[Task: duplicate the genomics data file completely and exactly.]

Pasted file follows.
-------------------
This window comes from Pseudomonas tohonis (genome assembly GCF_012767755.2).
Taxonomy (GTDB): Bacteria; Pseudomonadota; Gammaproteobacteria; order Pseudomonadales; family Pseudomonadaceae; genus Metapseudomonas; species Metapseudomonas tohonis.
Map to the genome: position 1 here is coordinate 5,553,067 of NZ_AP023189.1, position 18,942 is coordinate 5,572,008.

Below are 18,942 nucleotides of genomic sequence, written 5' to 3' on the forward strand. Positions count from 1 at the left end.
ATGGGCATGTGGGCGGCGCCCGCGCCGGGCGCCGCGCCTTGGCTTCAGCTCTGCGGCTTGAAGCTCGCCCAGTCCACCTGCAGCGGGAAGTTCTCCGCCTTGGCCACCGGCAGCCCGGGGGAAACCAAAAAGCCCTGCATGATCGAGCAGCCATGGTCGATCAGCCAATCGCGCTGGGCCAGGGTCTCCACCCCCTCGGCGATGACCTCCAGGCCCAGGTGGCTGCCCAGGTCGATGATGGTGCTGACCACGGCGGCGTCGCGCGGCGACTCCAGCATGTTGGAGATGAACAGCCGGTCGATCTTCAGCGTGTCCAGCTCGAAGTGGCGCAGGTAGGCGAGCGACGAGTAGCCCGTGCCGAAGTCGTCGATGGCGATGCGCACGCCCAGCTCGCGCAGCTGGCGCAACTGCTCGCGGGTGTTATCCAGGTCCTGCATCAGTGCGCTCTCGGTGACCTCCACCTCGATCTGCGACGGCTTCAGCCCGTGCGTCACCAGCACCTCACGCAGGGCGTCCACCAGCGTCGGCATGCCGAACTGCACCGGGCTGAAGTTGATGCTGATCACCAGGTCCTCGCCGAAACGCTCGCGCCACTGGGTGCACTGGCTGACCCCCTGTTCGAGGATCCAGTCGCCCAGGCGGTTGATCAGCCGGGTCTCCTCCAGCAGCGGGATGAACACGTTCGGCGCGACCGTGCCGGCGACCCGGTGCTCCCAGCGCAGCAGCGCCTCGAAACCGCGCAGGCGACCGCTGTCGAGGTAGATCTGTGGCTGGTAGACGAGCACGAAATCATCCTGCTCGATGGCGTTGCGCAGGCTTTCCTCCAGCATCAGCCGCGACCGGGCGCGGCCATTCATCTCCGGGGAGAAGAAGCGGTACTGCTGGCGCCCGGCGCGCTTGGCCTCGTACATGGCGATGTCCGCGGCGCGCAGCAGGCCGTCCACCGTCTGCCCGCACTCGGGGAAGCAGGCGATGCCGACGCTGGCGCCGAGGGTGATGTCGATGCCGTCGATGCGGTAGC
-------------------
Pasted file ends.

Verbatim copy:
This window comes from Pseudomonas tohonis (genome assembly GCF_012767755.2).
Taxonomy (GTDB): Bacteria; Pseudomonadota; Gammaproteobacteria; order Pseudomonadales; family Pseudomonadaceae; genus Metapseudomonas; species Metapseudomonas tohonis.
Map to the genome: position 1 here is coordinate 5,553,067 of NZ_AP023189.1, position 18,942 is coordinate 5,572,008.

Below are 18,942 nucleotides of genomic sequence, written 5' to 3' on the forward strand. Positions count from 1 at the left end.
ATGGGCATGTGGGCGGCGCCCGCGCCGGGCGCCGCGCCTTGGCTTCAGCTCTGCGGCTTGAAGCTCGCCCAGTCCACCTGCAGCGGGAAGTTCTCCGCCTTGGCCACCGGCAGCCCGGGGGAAACCAAAAAGCCCTGCATGATCGAGCAGCCATGGTCGATCAGCCAATCGCGCTGGGCCAGGGTCTCCACCCCCTCGGCGATGACCTCCAGGCCCAGGTGGCTGCCCAGGTCGATGATGGTGCTGACCACGGCGGCGTCGCGCGGCGACTCCAGCATGTTGGAGATGAACAGCCGGTCGATCTTCAGCGTGTCCAGCTCGAAGTGGCGCAGGTAGGCGAGCGACGAGTAGCCCGTGCCGAAGTCGTCGATGGCGATGCGCACGCCCAGCTCGCGCAGCTGGCGCAACTGCTCGCGGGTGTTATCCAGGTCCTGCATCAGTGCGCTCTCGGTGACCTCCACCTCGATCTGCGACGGCTTCAGCCCGTGCGTCACCAGCACCTCACGCAGGGCGTCCACCAGCGTCGGCATGCCGAACTGCACCGGGCTGAAGTTGATGCTGATCACCAGGTCCTCGCCGAAACGCTCGCGCCACTGGGTGCACTGGCTGACCCCCTGTTCGAGGATCCAGTCGCCCAGGCGGTTGATCAGCCGGGTCTCCTCCAGCAGCGGGATGAACACGTTCGGCGCGACCGTGCCGGCGACCCGGTGCTCCCAGCGCAGCAGCGCCTCGAAACCGCGCAGGCGACCGCTGTCGAGGTAGATCTGTGGCTGGTAGACGAGCACGAAATCATCCTGCTCGATGGCGTTGCGCAGGCTTTCCTCCAGCATCAGCCGCGACCGGGCGCGGCCATTCATCTCCGGGGAGAAGAAGCGGTACTGCTGGCGCCCGGCGCGCTTGGCCTCGTACATGGCGATGTCCGCGGCGCGCAGCAGGCCGTCCACCGTCTGCCCGCACTCGGGGAAGCAGGCGATGCCGACGCTGGCGCCGAGGGTGATGTCGATGCCGTCGATGCGGTAGC